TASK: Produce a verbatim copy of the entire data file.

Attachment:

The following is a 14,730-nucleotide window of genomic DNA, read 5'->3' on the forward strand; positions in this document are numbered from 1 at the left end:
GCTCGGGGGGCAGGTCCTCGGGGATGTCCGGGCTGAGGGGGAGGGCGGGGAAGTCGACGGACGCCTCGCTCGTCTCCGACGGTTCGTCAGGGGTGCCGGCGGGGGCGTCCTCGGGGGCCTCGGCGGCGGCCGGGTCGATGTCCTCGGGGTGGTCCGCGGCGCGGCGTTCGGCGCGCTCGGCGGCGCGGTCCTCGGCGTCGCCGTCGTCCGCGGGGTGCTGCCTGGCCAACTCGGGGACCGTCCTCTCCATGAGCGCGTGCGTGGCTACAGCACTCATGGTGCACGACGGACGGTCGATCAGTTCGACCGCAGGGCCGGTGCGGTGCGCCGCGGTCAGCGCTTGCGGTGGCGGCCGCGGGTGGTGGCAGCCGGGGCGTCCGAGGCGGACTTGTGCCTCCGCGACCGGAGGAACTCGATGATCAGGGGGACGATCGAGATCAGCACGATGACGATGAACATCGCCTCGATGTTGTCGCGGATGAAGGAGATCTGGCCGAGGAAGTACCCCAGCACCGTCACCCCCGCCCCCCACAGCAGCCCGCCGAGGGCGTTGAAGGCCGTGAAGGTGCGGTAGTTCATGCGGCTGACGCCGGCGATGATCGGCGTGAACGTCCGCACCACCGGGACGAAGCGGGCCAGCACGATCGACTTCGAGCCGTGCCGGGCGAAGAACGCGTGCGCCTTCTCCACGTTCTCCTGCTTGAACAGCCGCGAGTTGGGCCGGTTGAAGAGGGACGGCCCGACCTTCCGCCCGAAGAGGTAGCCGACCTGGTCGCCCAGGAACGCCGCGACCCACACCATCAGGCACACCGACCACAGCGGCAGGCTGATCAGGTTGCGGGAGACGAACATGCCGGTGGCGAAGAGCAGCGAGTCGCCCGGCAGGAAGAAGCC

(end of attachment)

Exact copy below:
The following is a 14,730-nucleotide window of genomic DNA, read 5'->3' on the forward strand; positions in this document are numbered from 1 at the left end:
GCTCGGGGGGCAGGTCCTCGGGGATGTCCGGGCTGAGGGGGAGGGCGGGGAAGTCGACGGACGCCTCGCTCGTCTCCGACGGTTCGTCAGGGGTGCCGGCGGGGGCGTCCTCGGGGGCCTCGGCGGCGGCCGGGTCGATGTCCTCGGGGTGGTCCGCGGCGCGGCGTTCGGCGCGCTCGGCGGCGCGGTCCTCGGCGTCGCCGTCGTCCGCGGGGTGCTGCCTGGCCAACTCGGGGACCGTCCTCTCCATGAGCGCGTGCGTGGCTACAGCACTCATGGTGCACGACGGACGGTCGATCAGTTCGACCGCAGGGCCGGTGCGGTGCGCCGCGGTCAGCGCTTGCGGTGGCGGCCGCGGGTGGTGGCAGCCGGGGCGTCCGAGGCGGACTTGTGCCTCCGCGACCGGAGGAACTCGATGATCAGGGGGACGATCGAGATCAGCACGATGACGATGAACATCGCCTCGATGTTGTCGCGGATGAAGGAGATCTGGCCGAGGAAGTACCCCAGCACCGTCACCCCCGCCCCCCACAGCAGCCCGCCGAGGGCGTTGAAGGCCGTGAAGGTGCGGTAGTTCATGCGGCTGACGCCGGCGATGATCGGCGTGAACGTCCGCACCACCGGGACGAAGCGGGCCAGCACGATCGACTTCGAGCCGTGCCGGGCGAAGAACGCGTGCGCCTTCTCCACGTTCTCCTGCTTGAACAGCCGCGAGTTGGGCCGGTTGAAGAGGGACGGCCCGACCTTCCGCCCGAAGAGGTAGCCGACCTGGTCGCCCAGGAACGCCGCGACCCACACCATCAGGCACACCGACCACAGCGGCAGGCTGATCAGGTTGCGGGAGACGAACATGCCGGTGGCGAAGAGCAGCGAGTCGCCCGGCAGGAAGAAGCC